It has been reported that hackers working for Russia claimed “hundreds of victims” last year in a long-running campaign that put them inside the control rooms of U.S. electric utilities where they could have caused blackouts, federal officials said.
Ofer Maor, Director of Solutions Management at Synopsys:
“While it is hard to guess the specific end game in this attack, it is quite clear that having the ability to shut down a country’s electricity can be an immensely useful weapon during war or a massive conflict. It is unlikely for Russia right now to issue mass blackouts, though independent hackers might use an attack like this for ransom purposes, demonstrating their capabilities for blacking out, and demanding money to restore it.
“There are two parallel drivers which accelerate these attacks. The first is the advancement in technology of industrial control systems. Older systems tend to be simpler, and offer less (if any) remote control over them. The new industrial control systems are all designed to be networked and controlled remotely, which of course opens them up to attackers. The second is the increase in skill and motivation for hackers, whether those are state-level hacks or organised crime.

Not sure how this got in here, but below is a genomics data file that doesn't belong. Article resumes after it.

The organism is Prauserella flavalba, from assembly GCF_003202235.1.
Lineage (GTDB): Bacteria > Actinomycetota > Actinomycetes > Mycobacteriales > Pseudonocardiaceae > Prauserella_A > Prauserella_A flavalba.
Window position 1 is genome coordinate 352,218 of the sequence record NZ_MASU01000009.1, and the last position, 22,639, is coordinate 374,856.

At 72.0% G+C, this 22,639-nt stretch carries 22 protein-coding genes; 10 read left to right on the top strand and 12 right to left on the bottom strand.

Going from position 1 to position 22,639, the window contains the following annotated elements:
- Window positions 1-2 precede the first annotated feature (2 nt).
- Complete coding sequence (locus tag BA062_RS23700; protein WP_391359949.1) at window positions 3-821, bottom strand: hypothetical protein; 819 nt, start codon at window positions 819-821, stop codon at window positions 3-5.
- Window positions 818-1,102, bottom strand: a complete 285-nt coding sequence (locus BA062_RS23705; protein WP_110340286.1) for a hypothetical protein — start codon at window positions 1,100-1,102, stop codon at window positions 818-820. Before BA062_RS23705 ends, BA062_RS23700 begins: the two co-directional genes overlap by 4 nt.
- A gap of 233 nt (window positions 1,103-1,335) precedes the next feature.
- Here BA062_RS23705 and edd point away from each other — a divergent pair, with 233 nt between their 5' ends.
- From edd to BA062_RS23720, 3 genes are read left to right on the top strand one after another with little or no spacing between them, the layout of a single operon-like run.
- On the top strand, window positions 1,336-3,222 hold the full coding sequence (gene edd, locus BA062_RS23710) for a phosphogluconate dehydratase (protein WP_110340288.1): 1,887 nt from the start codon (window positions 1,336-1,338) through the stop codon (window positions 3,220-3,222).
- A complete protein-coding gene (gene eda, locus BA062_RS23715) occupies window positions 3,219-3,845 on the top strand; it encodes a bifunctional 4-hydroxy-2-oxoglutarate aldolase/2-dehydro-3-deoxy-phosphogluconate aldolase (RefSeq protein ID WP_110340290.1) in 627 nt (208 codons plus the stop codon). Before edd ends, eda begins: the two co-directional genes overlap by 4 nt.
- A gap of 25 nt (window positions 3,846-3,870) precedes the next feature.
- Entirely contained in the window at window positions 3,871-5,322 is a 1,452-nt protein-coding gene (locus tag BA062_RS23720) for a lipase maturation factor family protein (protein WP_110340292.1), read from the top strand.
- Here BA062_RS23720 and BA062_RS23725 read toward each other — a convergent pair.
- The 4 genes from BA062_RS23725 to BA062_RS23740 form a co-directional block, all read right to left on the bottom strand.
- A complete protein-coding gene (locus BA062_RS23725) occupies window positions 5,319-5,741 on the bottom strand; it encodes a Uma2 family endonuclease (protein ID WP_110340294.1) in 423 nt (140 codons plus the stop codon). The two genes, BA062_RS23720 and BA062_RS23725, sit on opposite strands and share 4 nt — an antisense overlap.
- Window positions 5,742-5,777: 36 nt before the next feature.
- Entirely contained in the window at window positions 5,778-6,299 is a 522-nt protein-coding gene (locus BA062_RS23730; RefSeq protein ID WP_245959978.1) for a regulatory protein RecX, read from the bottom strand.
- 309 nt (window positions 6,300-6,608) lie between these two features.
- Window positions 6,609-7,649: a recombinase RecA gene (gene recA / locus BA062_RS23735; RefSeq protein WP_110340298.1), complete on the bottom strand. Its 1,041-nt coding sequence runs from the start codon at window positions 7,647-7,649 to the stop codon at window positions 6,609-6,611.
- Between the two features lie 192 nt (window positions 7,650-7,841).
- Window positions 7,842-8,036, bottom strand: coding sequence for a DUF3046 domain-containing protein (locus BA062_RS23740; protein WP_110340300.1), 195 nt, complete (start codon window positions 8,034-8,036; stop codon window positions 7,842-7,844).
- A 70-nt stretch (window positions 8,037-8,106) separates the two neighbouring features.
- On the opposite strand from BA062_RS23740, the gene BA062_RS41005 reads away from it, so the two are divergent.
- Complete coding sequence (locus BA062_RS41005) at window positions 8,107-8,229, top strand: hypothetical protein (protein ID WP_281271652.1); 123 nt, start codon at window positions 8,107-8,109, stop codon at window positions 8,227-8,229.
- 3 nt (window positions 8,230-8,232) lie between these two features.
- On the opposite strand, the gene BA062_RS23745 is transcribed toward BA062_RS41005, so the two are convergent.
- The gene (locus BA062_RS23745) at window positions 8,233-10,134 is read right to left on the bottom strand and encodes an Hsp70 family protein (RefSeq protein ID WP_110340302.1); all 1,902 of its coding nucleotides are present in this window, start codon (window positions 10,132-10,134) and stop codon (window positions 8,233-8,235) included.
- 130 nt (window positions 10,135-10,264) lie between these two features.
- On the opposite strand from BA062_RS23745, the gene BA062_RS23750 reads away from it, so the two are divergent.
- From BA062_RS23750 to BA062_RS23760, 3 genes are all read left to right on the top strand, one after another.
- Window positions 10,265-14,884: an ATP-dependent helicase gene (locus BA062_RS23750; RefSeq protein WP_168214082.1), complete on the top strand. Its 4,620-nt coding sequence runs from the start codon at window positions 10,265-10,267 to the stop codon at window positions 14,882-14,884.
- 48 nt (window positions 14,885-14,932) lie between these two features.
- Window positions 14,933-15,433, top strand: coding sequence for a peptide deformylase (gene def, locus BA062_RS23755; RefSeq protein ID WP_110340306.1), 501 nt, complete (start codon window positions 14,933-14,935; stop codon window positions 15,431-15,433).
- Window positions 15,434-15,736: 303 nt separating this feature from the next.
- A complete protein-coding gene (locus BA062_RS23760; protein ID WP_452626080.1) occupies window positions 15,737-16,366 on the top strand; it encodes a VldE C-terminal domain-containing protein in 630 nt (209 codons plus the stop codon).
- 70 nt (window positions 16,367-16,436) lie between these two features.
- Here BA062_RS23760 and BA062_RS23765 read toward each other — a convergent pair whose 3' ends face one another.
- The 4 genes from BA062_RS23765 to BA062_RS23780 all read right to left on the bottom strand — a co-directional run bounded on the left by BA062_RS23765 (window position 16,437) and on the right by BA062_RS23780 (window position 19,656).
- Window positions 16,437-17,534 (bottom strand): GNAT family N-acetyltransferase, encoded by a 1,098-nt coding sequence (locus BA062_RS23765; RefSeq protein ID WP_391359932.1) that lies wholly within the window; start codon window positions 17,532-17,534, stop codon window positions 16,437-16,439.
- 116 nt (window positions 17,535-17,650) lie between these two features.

“It is hard to set a limit on the potential damage hacking industrial control systems can lead to. These systems today control our entire infrastructure – electricity, water, transportation and more. Imagining an attack that causes a blackout is simple, but imagine a case where a vulnerability in a power plant’s control system can be used to bypass load limitations, driving the power plant to work overtime, leading to an explosion, or reversing a sewer pump to overflow sewers across an entire city.”